CALGARY — A former Alberta fire chief hailed by many as a hero for his role in battling the destructive Fort McMurray wildfire in 2016 has been accused of sexually harassing a female subordinate during previous jobs he had.
The allegations against Darby Allen when he worked in Calgary's fire department date back to about 2002 and have not been proven in court.
The woman filed a statement of claim in Alberta Court of Queen's Bench in 2018 that alleges Allen made sexually charged comments, groped her and became hostile when she made plans with other men. It also alleges Allen poked her in the back with his erect penis in her cubicle.
"Allen subjected the plaintiff to near daily sexual harassment, assaults and battery," says the claim, first reported by CBC News on Thursday.
"Allen abused his power and authority over the plaintiff to threaten her employment, as well as her personal autonomy and safety, to further his sexual harassment and battery."
The claim also alleges the City of Calgary knew that Allen, who was decades older than the plaintiff, was abusing his power.
"At all material times, the city allowed Allen unfettered authority and power in his positions of power over the plaintiff."
The claim says Allen's actions caused or worsened the woman's post-traumatic stress disorder and resulted in headaches, night terrors, insomnia, depression and other ailments.
The document says a city investigation ultimately led to Allen being fired.
Allen, who is originally from the United Kingdom, became the face of the fight against the Fort McMurray fire, which he famously nicknamed "the beast."
When he and other Fort McMurray first responders marched in the Calgary Stampede parade two months after the disaster, Allen's history in Calgary was not widely known. He said at the time it was "like coming home again."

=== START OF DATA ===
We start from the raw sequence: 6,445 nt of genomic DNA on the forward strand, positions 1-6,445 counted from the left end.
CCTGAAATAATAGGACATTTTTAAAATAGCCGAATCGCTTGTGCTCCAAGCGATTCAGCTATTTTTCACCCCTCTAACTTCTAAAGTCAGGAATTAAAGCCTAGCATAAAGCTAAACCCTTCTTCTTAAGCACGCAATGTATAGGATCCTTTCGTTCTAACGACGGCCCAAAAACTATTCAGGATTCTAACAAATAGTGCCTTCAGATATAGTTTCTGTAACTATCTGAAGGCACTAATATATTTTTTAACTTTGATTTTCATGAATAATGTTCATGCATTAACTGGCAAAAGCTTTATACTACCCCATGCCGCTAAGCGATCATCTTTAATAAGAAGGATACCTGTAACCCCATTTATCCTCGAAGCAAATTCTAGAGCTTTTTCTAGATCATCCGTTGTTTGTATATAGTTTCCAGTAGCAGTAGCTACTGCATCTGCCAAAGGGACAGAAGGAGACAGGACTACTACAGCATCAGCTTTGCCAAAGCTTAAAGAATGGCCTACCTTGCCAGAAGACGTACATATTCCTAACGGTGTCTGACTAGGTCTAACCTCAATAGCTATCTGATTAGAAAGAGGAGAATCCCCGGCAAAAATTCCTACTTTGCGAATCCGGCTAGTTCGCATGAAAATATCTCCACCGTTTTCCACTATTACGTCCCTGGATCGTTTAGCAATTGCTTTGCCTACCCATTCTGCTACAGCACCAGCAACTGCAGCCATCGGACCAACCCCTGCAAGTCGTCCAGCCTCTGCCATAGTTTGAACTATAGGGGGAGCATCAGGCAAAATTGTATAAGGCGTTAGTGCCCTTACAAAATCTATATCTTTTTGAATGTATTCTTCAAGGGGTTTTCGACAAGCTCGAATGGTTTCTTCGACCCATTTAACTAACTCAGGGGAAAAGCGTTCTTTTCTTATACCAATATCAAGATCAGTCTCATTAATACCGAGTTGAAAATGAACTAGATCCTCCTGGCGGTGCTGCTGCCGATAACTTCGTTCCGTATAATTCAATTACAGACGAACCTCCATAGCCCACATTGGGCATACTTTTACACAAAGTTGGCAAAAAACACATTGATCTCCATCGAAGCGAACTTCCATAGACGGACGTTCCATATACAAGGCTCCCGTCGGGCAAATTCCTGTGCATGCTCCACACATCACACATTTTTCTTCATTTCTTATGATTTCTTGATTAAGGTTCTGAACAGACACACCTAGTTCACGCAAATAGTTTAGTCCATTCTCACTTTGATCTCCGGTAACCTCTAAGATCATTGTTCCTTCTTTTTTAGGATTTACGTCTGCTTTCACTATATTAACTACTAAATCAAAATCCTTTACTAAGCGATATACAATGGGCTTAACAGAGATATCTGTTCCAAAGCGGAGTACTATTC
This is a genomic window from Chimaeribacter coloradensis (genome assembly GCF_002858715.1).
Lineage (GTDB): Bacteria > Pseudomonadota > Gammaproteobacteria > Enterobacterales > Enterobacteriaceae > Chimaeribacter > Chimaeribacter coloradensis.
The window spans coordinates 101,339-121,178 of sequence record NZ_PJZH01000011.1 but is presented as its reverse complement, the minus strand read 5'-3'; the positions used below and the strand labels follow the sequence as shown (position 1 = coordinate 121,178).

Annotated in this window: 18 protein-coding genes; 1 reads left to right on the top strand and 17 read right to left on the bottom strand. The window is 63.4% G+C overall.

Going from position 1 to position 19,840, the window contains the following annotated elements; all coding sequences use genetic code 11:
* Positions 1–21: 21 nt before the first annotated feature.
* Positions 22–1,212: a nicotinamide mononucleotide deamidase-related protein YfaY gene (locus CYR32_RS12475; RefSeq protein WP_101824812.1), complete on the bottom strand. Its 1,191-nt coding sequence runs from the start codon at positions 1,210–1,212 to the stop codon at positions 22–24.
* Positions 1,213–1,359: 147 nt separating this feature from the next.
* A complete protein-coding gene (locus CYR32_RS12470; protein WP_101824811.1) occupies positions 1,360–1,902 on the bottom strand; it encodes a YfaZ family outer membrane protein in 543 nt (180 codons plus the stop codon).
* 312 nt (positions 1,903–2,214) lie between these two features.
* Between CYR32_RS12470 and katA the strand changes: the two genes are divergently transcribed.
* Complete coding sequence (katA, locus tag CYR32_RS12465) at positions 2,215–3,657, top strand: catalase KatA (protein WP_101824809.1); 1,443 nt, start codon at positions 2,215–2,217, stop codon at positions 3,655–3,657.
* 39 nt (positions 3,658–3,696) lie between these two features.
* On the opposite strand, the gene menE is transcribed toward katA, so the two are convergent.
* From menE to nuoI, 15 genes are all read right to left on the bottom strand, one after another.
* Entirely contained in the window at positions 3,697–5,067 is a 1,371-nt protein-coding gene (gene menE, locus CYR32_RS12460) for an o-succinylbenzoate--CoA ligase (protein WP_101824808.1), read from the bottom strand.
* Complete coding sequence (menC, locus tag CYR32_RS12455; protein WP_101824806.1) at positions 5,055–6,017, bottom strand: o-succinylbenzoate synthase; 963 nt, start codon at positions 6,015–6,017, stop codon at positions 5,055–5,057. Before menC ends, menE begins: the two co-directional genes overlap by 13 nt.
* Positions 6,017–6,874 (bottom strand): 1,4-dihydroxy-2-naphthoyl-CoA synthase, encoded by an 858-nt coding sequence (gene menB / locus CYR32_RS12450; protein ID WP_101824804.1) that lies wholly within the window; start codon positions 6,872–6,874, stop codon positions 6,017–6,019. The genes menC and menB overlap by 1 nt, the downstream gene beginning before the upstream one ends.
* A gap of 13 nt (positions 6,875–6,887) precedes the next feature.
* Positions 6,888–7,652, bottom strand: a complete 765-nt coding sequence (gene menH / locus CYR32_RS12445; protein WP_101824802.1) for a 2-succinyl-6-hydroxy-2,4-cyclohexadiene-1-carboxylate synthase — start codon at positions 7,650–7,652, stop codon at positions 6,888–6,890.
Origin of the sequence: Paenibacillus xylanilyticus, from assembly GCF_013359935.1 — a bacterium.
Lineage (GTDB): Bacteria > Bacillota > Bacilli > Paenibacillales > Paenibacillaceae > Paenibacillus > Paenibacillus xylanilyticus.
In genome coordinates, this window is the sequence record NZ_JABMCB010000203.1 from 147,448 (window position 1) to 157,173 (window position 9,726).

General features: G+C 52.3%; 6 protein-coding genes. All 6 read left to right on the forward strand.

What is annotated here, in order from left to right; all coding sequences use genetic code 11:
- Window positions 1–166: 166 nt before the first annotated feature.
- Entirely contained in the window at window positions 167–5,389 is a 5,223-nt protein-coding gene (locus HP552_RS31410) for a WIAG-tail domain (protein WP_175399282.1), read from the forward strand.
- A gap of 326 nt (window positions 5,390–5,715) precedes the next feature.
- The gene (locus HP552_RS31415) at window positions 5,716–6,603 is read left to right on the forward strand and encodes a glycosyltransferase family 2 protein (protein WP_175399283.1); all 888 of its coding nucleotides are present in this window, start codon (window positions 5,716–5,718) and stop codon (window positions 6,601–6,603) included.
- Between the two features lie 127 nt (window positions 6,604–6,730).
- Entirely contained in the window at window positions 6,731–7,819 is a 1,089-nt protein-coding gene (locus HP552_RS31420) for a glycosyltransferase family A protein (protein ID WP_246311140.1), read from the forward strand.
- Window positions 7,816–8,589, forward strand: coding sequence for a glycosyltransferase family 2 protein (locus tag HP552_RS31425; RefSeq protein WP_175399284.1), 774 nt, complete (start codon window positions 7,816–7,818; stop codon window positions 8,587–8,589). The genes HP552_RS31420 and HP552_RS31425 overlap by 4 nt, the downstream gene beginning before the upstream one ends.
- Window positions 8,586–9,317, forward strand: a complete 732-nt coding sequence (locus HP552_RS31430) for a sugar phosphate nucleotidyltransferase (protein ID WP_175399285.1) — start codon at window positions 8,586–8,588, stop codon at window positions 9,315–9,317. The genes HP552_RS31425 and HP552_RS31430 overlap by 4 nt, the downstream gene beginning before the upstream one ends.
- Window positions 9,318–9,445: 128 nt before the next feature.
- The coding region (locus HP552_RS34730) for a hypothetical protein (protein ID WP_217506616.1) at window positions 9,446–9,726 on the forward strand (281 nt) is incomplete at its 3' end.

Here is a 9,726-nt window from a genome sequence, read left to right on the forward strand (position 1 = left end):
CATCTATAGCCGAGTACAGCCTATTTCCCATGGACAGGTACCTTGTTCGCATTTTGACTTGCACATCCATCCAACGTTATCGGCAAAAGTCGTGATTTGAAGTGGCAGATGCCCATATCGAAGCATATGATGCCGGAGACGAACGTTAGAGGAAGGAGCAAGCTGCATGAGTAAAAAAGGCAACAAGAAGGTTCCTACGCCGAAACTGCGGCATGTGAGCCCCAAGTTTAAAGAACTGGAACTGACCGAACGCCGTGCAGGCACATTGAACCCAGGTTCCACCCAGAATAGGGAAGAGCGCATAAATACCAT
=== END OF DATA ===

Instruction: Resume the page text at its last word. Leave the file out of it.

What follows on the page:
In a statement of defence filed last May, Allen denied the harassment allegations and said the matter was settled when the woman accepted compensation from the city.
It also said the plaintiff signed a release which "acknowledged that she released all employees of the City of Calgary, and by implication, Allen."
The woman told the CBC that she did not sign such a document or receive any compensation.
The city says in its statement of defence that the court has no authority to hear the claim and asks that the suit be dismissed with costs. It filed a separate application last February saying the matter should be settled through arbitration and asked the court to strike the statement of claim.
Allen's lawyer said his client would not comment while the matter is before the courts. The women's lawyer did not respond to a request for comment.
The City of Calgary said in a statement that significant efforts have been made in its fire department over the past few years to further build a respectful workplace.
"This work will continue to be a constant focus to ensure all employees feel physically and psychologically safe when at work. Harassment and abuse will not be tolerated," it said.
Allen left his job as Fort McMurray fire chief in early 2017. He told The Canadian Press at the time that he and his wife were looking to relocate somewhere more temperate due to her health.
His LinkedIn page says he now lives in Vancouver and does public speaking.
This report by The Canadian Press was first published Feb. 13, 2020